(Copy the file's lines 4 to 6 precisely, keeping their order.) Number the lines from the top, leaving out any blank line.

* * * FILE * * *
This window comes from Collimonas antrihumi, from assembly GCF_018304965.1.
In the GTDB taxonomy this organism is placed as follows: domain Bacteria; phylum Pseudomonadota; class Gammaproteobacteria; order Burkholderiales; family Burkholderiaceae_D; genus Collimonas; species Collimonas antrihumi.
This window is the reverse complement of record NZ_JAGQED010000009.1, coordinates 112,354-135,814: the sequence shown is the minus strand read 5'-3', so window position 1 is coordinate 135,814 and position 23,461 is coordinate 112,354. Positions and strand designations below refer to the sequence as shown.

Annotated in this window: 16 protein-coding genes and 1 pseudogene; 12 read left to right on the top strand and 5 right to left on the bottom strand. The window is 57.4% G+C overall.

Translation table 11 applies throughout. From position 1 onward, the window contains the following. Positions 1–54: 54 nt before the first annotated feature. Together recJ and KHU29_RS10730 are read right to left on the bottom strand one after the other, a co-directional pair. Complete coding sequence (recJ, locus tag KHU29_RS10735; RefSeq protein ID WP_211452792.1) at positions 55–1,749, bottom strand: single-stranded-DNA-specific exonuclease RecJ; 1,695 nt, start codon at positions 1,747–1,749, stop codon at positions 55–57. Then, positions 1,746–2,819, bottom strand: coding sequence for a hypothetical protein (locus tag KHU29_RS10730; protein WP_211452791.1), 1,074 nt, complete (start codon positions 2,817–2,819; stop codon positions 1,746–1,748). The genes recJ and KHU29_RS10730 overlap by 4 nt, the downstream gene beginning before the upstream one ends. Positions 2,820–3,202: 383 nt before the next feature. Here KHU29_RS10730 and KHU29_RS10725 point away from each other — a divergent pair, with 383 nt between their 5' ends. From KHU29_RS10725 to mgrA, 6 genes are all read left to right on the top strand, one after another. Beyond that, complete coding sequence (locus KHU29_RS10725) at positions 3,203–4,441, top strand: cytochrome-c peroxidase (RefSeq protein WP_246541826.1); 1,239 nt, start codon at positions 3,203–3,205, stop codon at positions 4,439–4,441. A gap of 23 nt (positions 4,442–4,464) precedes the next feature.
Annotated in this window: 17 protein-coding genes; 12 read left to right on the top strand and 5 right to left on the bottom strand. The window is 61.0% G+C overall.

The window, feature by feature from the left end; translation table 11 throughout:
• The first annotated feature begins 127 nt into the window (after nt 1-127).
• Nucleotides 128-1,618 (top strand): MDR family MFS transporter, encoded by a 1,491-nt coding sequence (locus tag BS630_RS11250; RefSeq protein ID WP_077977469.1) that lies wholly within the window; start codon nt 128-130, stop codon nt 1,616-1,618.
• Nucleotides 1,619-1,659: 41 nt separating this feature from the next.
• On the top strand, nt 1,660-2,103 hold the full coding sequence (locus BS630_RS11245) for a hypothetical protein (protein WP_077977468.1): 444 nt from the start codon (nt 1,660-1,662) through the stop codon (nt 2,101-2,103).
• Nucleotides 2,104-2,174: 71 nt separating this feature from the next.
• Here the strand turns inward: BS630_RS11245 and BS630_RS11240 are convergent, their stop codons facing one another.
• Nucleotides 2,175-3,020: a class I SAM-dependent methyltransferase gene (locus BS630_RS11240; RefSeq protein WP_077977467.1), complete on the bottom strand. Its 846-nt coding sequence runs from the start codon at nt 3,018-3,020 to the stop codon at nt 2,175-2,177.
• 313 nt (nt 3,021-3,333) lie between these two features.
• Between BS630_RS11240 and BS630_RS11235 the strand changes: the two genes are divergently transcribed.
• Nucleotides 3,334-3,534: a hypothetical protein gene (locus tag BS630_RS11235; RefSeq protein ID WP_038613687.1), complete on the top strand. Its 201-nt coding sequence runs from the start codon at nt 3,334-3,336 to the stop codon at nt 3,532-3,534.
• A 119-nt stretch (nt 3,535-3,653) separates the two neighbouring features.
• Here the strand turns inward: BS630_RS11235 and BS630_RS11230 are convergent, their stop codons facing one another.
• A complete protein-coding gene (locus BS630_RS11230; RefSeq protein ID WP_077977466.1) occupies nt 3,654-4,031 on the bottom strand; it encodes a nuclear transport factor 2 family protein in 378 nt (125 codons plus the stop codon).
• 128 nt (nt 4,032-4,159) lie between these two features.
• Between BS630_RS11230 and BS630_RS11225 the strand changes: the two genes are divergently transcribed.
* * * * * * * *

Annotated in this window: 16 protein-coding genes and 1 pseudogene; 12 read left to right on the top strand and 5 right to left on the bottom strand. The window is 57.4% G+C overall.

Translation table 11 applies throughout. From position 1 onward, the window contains the following. Positions 1–54: 54 nt before the first annotated feature. Together recJ and KHU29_RS10730 are read right to left on the bottom strand one after the other, a co-directional pair. Complete coding sequence (recJ, locus tag KHU29_RS10735; RefSeq protein ID WP_211452792.1) at positions 55–1,749, bottom strand: single-stranded-DNA-specific exonuclease RecJ; 1,695 nt, start codon at positions 1,747–1,749, stop codon at positions 55–57. Then, positions 1,746–2,819, bottom strand: coding sequence for a hypothetical protein (locus tag KHU29_RS10730; protein WP_211452791.1), 1,074 nt, complete (start codon positions 2,817–2,819; stop codon positions 1,746–1,748). The genes recJ and KHU29_RS10730 overlap by 4 nt, the downstream gene beginning before the upstream one ends. Positions 2,820–3,202: 383 nt before the next feature. Here KHU29_RS10730 and KHU29_RS10725 point away from each other — a divergent pair, with 383 nt between their 5' ends. From KHU29_RS10725 to mgrA, 6 genes are all read left to right on the top strand, one after another. Beyond that, complete coding sequence (locus KHU29_RS10725) at positions 3,203–4,441, top strand: cytochrome-c peroxidase (RefSeq protein WP_246541826.1); 1,239 nt, start codon at positions 3,203–3,205, stop codon at positions 4,439–4,441. A gap of 23 nt (positions 4,442–4,464) precedes the next feature.
Annotated in this window: 17 protein-coding genes; 12 read left to right on the top strand and 5 right to left on the bottom strand. The window is 61.0% G+C overall.